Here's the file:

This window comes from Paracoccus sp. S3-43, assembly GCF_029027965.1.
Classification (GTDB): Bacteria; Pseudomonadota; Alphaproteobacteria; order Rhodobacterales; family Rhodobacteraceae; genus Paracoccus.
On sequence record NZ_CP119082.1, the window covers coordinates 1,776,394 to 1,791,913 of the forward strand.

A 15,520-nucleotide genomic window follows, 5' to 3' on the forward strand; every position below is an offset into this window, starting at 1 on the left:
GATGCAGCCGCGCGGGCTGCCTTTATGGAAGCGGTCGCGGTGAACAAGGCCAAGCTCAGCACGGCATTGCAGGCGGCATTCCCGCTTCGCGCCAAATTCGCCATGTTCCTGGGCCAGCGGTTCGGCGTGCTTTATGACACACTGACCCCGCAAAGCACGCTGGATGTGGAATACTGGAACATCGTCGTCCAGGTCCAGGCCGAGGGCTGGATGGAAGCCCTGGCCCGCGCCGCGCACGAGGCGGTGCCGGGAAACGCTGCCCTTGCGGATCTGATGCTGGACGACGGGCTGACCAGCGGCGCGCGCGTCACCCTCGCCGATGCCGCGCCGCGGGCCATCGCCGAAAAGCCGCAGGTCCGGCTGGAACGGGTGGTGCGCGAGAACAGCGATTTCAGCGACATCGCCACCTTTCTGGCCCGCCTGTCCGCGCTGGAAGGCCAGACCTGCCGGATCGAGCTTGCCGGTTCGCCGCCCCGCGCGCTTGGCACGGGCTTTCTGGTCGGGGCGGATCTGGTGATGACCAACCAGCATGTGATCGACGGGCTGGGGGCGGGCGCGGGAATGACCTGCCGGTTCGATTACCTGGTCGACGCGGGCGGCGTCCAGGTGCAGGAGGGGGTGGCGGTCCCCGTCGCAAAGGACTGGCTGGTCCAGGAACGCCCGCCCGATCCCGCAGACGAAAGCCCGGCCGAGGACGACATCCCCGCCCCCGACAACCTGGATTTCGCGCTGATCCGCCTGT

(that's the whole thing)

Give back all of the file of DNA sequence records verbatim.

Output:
This window comes from Paracoccus sp. S3-43, assembly GCF_029027965.1.
Classification (GTDB): Bacteria; Pseudomonadota; Alphaproteobacteria; order Rhodobacterales; family Rhodobacteraceae; genus Paracoccus.
On sequence record NZ_CP119082.1, the window covers coordinates 1,776,394 to 1,791,913 of the forward strand.

A 15,520-nucleotide genomic window follows, 5' to 3' on the forward strand; every position below is an offset into this window, starting at 1 on the left:
GATGCAGCCGCGCGGGCTGCCTTTATGGAAGCGGTCGCGGTGAACAAGGCCAAGCTCAGCACGGCATTGCAGGCGGCATTCCCGCTTCGCGCCAAATTCGCCATGTTCCTGGGCCAGCGGTTCGGCGTGCTTTATGACACACTGACCCCGCAAAGCACGCTGGATGTGGAATACTGGAACATCGTCGTCCAGGTCCAGGCCGAGGGCTGGATGGAAGCCCTGGCCCGCGCCGCGCACGAGGCGGTGCCGGGAAACGCTGCCCTTGCGGATCTGATGCTGGACGACGGGCTGACCAGCGGCGCGCGCGTCACCCTCGCCGATGCCGCGCCGCGGGCCATCGCCGAAAAGCCGCAGGTCCGGCTGGAACGGGTGGTGCGCGAGAACAGCGATTTCAGCGACATCGCCACCTTTCTGGCCCGCCTGTCCGCGCTGGAAGGCCAGACCTGCCGGATCGAGCTTGCCGGTTCGCCGCCCCGCGCGCTTGGCACGGGCTTTCTGGTCGGGGCGGATCTGGTGATGACCAACCAGCATGTGATCGACGGGCTGGGGGCGGGCGCGGGAATGACCTGCCGGTTCGATTACCTGGTCGACGCGGGCGGCGTCCAGGTGCAGGAGGGGGTGGCGGTCCCCGTCGCAAAGGACTGGCTGGTCCAGGAACGCCCGCCCGATCCCGCAGACGAAAGCCCGGCCGAGGACGACATCCCCGCCCCCGACAACCTGGATTTCGCGCTGATCCGCCTGT